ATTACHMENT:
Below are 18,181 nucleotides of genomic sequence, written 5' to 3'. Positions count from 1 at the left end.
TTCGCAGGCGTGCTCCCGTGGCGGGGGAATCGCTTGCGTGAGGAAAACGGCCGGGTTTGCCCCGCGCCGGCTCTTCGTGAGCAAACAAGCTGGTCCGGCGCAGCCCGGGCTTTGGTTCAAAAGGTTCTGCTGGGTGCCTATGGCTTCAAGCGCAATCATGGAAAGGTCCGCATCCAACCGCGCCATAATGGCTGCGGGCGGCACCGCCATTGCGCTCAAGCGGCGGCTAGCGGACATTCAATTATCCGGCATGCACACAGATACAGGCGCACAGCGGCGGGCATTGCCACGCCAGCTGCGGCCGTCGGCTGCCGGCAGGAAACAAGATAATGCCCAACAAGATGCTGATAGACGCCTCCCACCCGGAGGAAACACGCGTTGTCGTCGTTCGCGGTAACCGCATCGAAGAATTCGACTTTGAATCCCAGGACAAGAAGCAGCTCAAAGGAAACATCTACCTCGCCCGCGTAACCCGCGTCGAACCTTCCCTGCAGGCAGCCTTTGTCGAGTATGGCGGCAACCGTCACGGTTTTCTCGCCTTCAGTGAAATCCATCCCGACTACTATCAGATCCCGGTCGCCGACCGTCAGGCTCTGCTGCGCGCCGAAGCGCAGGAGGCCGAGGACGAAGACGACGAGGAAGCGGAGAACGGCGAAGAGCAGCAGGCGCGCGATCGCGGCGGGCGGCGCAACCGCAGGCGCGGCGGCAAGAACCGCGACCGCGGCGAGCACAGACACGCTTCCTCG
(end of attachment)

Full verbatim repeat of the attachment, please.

Below are 18,181 nucleotides of genomic sequence, written 5' to 3'. Positions count from 1 at the left end.
TTCGCAGGCGTGCTCCCGTGGCGGGGGAATCGCTTGCGTGAGGAAAACGGCCGGGTTTGCCCCGCGCCGGCTCTTCGTGAGCAAACAAGCTGGTCCGGCGCAGCCCGGGCTTTGGTTCAAAAGGTTCTGCTGGGTGCCTATGGCTTCAAGCGCAATCATGGAAAGGTCCGCATCCAACCGCGCCATAATGGCTGCGGGCGGCACCGCCATTGCGCTCAAGCGGCGGCTAGCGGACATTCAATTATCCGGCATGCACACAGATACAGGCGCACAGCGGCGGGCATTGCCACGCCAGCTGCGGCCGTCGGCTGCCGGCAGGAAACAAGATAATGCCCAACAAGATGCTGATAGACGCCTCCCACCCGGAGGAAACACGCGTTGTCGTCGTTCGCGGTAACCGCATCGAAGAATTCGACTTTGAATCCCAGGACAAGAAGCAGCTCAAAGGAAACATCTACCTCGCCCGCGTAACCCGCGTCGAACCTTCCCTGCAGGCAGCCTTTGTCGAGTATGGCGGCAACCGTCACGGTTTTCTCGCCTTCAGTGAAATCCATCCCGACTACTATCAGATCCCGGTCGCCGACCGTCAGGCTCTGCTGCGCGCCGAAGCGCAGGAGGCCGAGGACGAAGACGACGAGGAAGCGGAGAACGGCGAAGAGCAGCAGGCGCGCGATCGCGGCGGGCGGCGCAACCGCAGGCGCGGCGGCAAGAACCGCGACCGCGGCGAGCACAGACACGCTTCCTCG